Sound design often comes last for me because that’s the really time-consuming and cerebral bit. When you’re in the zone with regards to having really good, creative ideas, I think it’s better to knock them all out since quick as you can before you lose this. I always start with a rough draw of a track. I put all the different textures down and the different layers and the drums, but I will not touch any EQs or everything. It stays super rough until I reach a point where I have all the elements I like and want to keep. Then I’ll go into the more specialized, sound-design side of it. Once you’ve got your ideas down, working on the seems and bringing different things out is really a different process and you don’t always have to rely on being in the creative zone for that.

Some artists say the opposite: which they can’t write anything if it does not sound sonically interesting from the start. Functioning the way you do, does the final version of a track still resemble the very first, or does it change a lot?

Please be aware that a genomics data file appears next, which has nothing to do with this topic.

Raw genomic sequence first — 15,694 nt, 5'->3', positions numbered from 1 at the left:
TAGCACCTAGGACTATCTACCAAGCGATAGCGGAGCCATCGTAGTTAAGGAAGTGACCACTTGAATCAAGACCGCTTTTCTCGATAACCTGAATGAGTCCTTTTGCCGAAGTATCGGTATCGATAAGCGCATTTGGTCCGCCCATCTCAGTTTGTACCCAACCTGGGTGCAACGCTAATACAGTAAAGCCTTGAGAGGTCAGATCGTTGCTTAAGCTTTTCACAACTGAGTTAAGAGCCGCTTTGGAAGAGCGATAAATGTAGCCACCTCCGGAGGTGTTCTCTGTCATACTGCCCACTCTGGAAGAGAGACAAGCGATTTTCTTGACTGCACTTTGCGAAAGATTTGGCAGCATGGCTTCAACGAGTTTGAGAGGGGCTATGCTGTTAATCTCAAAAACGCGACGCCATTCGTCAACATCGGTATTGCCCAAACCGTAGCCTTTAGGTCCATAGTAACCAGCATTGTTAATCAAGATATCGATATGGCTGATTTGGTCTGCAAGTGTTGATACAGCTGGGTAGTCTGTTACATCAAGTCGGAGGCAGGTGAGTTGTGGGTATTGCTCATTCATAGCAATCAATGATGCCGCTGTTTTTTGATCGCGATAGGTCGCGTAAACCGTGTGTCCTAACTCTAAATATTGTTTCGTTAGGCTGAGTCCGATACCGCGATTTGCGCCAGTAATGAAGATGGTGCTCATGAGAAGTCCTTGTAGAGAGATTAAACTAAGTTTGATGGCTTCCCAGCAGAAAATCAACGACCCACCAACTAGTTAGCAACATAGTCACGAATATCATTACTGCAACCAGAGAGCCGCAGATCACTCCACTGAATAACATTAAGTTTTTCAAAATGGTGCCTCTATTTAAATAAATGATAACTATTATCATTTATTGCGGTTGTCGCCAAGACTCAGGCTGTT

Sometimes it does audio similar, but sometimes it’s completely different. I might make a track and be like “Oh, I don’t like this. ” After that I’ll literally delete everything aside from one or two sounds and start again from those. They might even be the most recent things I made, so Ill delete all the earlier work. This will depend on what I’m feeling.

How do you know when a track is finished?

This is the annoying thing. I think all music artists would probably tell you that it’s so hard to know when something’s finished, mainly because it’s a never-ending process. We listen back now to some of our records that have been released and it is like, “Oh my god, I should have done this and this. ” But it’s the self-discipline thing once again. When you’re happy with it and it also sounds good out of different speakers, you’re good to go. Sometimes you end up working on things for way longer than you need to.